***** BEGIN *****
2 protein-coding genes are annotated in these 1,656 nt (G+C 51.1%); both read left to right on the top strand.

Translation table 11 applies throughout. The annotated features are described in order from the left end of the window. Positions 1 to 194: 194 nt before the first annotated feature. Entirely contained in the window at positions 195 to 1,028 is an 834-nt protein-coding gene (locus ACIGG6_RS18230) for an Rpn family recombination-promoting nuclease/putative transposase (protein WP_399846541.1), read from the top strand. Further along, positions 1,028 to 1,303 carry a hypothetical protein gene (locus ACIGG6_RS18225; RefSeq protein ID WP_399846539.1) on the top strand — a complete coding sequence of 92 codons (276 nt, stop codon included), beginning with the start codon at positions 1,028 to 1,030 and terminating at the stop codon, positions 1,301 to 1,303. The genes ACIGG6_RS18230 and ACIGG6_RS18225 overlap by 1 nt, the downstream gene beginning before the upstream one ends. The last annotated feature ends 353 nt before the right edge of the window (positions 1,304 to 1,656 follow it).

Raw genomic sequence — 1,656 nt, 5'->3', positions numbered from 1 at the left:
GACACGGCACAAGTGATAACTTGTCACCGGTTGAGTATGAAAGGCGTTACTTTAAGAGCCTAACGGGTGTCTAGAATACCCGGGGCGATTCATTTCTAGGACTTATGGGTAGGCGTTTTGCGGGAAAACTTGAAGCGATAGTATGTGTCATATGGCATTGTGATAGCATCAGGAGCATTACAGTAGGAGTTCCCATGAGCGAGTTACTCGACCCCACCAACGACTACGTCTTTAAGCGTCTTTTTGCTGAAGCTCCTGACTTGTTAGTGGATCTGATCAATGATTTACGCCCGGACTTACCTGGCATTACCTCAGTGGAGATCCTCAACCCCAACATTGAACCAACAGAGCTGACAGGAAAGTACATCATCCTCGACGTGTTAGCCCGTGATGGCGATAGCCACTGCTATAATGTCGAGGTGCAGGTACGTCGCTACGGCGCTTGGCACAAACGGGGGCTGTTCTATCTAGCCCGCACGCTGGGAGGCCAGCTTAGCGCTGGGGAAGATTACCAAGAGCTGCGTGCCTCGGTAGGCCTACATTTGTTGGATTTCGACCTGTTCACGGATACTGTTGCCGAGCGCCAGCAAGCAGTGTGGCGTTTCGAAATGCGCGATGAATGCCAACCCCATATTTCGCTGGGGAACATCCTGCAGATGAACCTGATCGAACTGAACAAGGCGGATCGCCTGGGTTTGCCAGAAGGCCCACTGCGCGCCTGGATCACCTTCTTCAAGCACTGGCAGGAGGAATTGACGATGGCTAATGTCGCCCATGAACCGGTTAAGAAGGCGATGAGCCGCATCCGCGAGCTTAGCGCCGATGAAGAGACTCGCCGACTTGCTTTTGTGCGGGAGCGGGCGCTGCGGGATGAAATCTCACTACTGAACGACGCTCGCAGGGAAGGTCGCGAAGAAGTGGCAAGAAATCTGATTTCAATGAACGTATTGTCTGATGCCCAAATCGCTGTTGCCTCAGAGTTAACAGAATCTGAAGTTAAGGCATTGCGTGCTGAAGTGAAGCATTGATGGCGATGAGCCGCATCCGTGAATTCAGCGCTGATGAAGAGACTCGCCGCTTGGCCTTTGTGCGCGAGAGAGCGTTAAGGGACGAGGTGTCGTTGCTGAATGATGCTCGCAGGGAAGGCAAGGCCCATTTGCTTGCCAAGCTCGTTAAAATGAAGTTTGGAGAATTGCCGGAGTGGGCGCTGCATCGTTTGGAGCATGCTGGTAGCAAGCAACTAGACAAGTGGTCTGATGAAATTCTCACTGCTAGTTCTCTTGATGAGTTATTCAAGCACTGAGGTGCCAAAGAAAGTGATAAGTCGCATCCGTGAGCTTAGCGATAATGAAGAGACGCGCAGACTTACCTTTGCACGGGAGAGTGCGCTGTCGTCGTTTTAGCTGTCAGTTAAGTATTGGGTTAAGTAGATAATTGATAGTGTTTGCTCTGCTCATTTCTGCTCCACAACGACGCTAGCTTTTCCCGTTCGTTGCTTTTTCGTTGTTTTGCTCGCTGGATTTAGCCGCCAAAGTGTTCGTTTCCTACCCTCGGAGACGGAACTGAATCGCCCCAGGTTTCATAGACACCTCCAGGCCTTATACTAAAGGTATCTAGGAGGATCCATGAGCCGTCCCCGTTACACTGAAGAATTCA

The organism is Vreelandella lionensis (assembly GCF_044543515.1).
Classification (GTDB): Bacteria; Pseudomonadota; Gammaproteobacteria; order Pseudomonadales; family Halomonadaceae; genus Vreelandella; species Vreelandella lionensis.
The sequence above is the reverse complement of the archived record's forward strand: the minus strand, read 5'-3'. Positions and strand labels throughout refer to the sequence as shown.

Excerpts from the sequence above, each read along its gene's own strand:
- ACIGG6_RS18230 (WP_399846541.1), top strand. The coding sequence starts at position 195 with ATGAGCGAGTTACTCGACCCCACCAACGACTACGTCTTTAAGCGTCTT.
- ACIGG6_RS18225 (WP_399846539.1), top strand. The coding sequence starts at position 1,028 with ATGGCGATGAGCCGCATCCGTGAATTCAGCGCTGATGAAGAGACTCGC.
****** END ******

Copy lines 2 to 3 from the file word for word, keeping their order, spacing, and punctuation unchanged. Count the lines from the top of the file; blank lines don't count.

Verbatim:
Translation table 11 applies throughout. The annotated features are described in order from the left end of the window. Positions 1 to 194: 194 nt before the first annotated feature. Entirely contained in the window at positions 195 to 1,028 is an 834-nt protein-coding gene (locus ACIGG6_RS18230) for an Rpn family recombination-promoting nuclease/putative transposase (protein WP_399846541.1), read from the top strand. Further along, positions 1,028 to 1,303 carry a hypothetical protein gene (locus ACIGG6_RS18225; RefSeq protein ID WP_399846539.1) on the top strand — a complete coding sequence of 92 codons (276 nt, stop codon included), beginning with the start codon at positions 1,028 to 1,030 and terminating at the stop codon, positions 1,301 to 1,303. The genes ACIGG6_RS18230 and ACIGG6_RS18225 overlap by 1 nt, the downstream gene beginning before the upstream one ends. The last annotated feature ends 353 nt before the right edge of the window (positions 1,304 to 1,656 follow it).

Raw genomic sequence — 1,656 nt, 5'->3', positions numbered from 1 at the left: